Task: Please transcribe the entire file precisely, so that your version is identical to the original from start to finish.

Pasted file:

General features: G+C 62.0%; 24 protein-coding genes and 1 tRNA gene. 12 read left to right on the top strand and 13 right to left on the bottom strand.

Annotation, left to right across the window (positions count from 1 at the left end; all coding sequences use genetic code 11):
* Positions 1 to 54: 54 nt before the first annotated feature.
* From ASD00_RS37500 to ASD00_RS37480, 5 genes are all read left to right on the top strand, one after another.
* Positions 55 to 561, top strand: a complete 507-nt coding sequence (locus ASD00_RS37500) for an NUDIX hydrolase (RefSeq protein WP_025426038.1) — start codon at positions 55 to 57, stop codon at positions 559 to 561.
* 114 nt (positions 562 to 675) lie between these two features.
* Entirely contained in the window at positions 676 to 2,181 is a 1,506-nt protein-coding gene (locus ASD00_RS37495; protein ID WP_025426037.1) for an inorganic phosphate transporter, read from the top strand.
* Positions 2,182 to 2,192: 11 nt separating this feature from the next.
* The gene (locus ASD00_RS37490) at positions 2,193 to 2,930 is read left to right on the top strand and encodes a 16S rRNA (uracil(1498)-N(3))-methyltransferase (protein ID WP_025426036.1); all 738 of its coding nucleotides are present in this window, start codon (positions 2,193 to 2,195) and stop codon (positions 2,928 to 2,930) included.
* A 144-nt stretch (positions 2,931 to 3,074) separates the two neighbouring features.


General features: G+C 62.0%; 24 protein-coding genes and 1 tRNA gene. 12 read left to right on the top strand and 13 right to left on the bottom strand.

Annotation, left to right across the window (positions count from 1 at the left end; all coding sequences use genetic code 11):
* Positions 1 to 54: 54 nt before the first annotated feature.
* From ASD00_RS37500 to ASD00_RS37480, 5 genes are all read left to right on the top strand, one after another.
* Positions 55 to 561, top strand: a complete 507-nt coding sequence (locus ASD00_RS37500) for an NUDIX hydrolase (RefSeq protein WP_025426038.1) — start codon at positions 55 to 57, stop codon at positions 559 to 561.
* 114 nt (positions 562 to 675) lie between these two features.
* Entirely contained in the window at positions 676 to 2,181 is a 1,506-nt protein-coding gene (locus ASD00_RS37495; protein ID WP_025426037.1) for an inorganic phosphate transporter, read from the top strand.
* Positions 2,182 to 2,192: 11 nt separating this feature from the next.
* The gene (locus ASD00_RS37490) at positions 2,193 to 2,930 is read left to right on the top strand and encodes a 16S rRNA (uracil(1498)-N(3))-methyltransferase (protein ID WP_025426036.1); all 738 of its coding nucleotides are present in this window, start codon (positions 2,193 to 2,195) and stop codon (positions 2,928 to 2,930) included.
* A 144-nt stretch (positions 2,931 to 3,074) separates the two neighbouring features.